A Metal-like Quantum Gas: A pathbreaking platform for quantum simulation
Coherent and ultrafast laser excitation creates an exotic matter phase with spatially overlapping electronic wave-functions under nanometric control in an artificial micro-crystal of ultracold atoms.
Fluid mechanics mystery solved
An environmental engineering professor has solved a decades-old mystery regarding the behavior of fluids, a field of study with widespread medical, industrial and environmental applications.
Quantum leap: Photon discovery is a major step toward at-scale quantum technologies
A team of physicists at the University of Bristol has developed the first integrated photon source with the potential to deliver large-scale quantum photonics.
Understanding mechanics and materials though evolution and biomaterials
Studying the evolution of bodily processes millions of years ago as well as the properties of today's biomaterials could improve soft robotics design and inform materials science research.
USTC realizes the first quantum-entangling-measurements-enhanced quantum orienteering
Researchers enhanced the performance of quantum orienteering with entangling measurements via photonic quantum walks.
A convex-optimization-based quantum process tomography method for reconstructing quantum channels
Researchers from SJTU have developed a convex-optimization-based quantum process tomography method for reconstructing quantum channels, and have shown the validity to seawater channels and general channels, enabling a more precise and robust estimation of the elements of the process matrix with less demands on preliminary resources.
What a pair! Coupled quantum dots may offer a new way to store quantum information
Researchers at the National Institute of Standards and Technology (NIST) and their colleagues have for the first time created and imaged a novel pair of quantum dots -- tiny islands of confined electric charge that act like interacting artificial atoms.
More Quantum Mechanics News and Quantum Mechanics Current Events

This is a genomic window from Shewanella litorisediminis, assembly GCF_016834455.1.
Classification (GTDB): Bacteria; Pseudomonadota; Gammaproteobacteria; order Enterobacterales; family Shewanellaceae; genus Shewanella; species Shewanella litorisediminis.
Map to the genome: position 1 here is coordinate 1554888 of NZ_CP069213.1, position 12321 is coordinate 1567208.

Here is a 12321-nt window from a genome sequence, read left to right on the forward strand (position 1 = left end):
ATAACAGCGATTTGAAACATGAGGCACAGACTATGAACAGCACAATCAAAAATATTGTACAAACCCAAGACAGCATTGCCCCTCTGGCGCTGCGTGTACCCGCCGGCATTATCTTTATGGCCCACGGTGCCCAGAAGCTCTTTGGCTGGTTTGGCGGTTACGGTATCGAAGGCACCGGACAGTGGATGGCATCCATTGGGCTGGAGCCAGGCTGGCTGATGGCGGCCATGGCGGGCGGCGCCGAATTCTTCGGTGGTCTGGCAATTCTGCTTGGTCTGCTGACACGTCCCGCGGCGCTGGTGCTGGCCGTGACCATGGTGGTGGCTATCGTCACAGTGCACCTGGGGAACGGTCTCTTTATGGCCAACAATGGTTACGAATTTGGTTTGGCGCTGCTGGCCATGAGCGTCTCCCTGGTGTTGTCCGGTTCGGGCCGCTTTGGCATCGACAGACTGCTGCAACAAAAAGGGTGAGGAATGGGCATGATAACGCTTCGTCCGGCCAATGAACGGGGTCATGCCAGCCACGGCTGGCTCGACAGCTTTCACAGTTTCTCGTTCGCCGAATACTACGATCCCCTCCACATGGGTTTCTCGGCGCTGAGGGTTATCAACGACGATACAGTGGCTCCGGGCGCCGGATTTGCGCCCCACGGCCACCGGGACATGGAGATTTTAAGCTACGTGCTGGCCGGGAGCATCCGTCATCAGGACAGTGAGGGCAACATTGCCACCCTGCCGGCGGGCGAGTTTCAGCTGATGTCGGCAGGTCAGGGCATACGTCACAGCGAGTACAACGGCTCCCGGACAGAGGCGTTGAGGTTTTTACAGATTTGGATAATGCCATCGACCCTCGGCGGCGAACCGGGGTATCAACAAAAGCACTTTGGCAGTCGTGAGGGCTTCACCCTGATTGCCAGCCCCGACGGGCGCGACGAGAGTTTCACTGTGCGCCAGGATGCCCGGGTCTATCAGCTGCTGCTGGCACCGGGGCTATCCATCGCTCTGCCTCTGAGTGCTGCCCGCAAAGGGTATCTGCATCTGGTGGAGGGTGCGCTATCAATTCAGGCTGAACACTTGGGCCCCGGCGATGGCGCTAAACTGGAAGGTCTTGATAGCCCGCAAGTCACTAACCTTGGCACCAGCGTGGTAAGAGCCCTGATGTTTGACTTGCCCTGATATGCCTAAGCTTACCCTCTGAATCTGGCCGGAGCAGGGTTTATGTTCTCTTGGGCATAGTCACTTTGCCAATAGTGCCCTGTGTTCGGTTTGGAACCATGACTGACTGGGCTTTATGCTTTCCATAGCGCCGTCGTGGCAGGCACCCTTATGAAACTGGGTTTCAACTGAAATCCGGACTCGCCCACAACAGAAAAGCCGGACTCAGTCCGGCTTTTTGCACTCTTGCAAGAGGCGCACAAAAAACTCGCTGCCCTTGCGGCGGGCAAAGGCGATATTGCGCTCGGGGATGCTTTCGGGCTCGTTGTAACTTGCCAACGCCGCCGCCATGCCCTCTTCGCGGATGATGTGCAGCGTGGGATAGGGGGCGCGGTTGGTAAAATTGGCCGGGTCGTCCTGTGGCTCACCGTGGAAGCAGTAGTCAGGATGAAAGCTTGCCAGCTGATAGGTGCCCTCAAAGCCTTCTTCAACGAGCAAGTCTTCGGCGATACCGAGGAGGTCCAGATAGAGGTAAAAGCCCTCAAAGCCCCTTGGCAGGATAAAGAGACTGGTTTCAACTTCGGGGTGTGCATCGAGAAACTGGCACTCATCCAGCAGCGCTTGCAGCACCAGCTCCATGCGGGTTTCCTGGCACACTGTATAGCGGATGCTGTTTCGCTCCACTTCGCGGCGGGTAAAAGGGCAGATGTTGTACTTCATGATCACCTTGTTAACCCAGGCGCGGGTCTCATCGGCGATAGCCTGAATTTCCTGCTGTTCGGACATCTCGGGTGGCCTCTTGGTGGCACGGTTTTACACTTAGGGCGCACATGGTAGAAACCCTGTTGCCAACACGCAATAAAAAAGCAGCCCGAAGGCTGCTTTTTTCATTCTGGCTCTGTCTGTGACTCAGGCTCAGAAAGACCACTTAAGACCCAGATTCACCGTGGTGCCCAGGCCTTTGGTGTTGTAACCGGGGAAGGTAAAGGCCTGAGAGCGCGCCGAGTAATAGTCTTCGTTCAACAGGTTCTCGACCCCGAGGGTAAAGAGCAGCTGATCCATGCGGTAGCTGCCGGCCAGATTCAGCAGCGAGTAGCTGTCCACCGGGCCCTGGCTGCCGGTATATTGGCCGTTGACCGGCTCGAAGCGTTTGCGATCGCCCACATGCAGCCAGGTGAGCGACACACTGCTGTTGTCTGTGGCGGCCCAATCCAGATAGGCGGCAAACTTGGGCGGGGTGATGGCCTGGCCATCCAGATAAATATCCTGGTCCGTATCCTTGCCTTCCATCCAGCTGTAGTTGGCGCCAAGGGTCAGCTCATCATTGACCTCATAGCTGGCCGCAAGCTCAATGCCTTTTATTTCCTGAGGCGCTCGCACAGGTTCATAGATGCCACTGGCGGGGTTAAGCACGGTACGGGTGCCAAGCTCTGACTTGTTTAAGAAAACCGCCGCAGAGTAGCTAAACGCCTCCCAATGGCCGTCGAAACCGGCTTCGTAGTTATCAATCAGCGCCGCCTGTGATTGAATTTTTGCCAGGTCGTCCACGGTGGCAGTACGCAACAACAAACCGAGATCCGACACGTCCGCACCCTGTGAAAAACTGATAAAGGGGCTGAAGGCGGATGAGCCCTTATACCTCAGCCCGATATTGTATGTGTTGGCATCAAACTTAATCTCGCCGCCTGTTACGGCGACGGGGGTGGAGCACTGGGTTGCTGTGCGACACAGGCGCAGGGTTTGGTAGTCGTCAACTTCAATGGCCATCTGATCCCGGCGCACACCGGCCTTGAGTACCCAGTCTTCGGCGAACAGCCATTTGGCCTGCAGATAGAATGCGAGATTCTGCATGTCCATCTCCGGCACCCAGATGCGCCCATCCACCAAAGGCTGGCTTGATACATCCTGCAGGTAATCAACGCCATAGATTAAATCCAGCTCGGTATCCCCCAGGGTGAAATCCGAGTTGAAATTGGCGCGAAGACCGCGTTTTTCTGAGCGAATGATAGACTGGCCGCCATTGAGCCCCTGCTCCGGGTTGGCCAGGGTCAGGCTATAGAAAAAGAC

Trending Science News

Current Coronavirus (COVID-19) News

Top Science Podcasts

We have hand picked the top science podcasts of 2020.
Now Playing: TED Radio Hour

Listen Again: The Power Of Spaces
How do spaces shape the human experience? In what ways do our rooms, homes, and buildings give us meaning and purpose? This hour, TED speakers explore the power of the spaces we make and inhabit. Guests include architect Michael Murphy, musician David Byrne, artist Es Devlin, and architect Siamak Hariri.
Now Playing: Science for the People

#576 Science Communication in Creative Places
When you think of science communication, you might think of TED talks or museum talks or video talks, or... people giving lectures. It's a lot of people talking. But there's more to sci comm than that. This week host Bethany Brookshire talks to three people who have looked at science communication in places you might not expect it. We'll speak with Mauna Dasari, a graduate student at Notre Dame, about making mammals into a March Madness match. We'll talk with Sarah Garner, director of the Pathologists Assistant Program at Tulane University School of Medicine, who takes pathology instruction out of...
Now Playing: Radiolab

What If?
There's plenty of speculation about what Donald Trump might do in the wake of the election. Would he dispute the results if he loses? Would he simply refuse to leave office, or even try to use the military to maintain control? Last summer, Rosa Brooks got together a team of experts and political operatives from both sides of the aisle to ask a slightly different question. Rather than arguing about whether he'd do those things, they dug into what exactly would happen if he did. Part war game part choose your own adventure, Rosa's Transition Integrity Project doesn't give us any predictions, and it isn't a referendum on Trump. Instead, it's a deeply illuminating stress test on our laws, our institutions, and on the commitment to democracy written into the constitution. This episode was reported by Bethel Habte, with help from Tracie Hunte, and produced by Bethel Habte. Jeremy Bloom provided original music. Support Radiolab by becoming a member today at Radiolab.org/donate.     You can read The Transition Integrity Project's report here.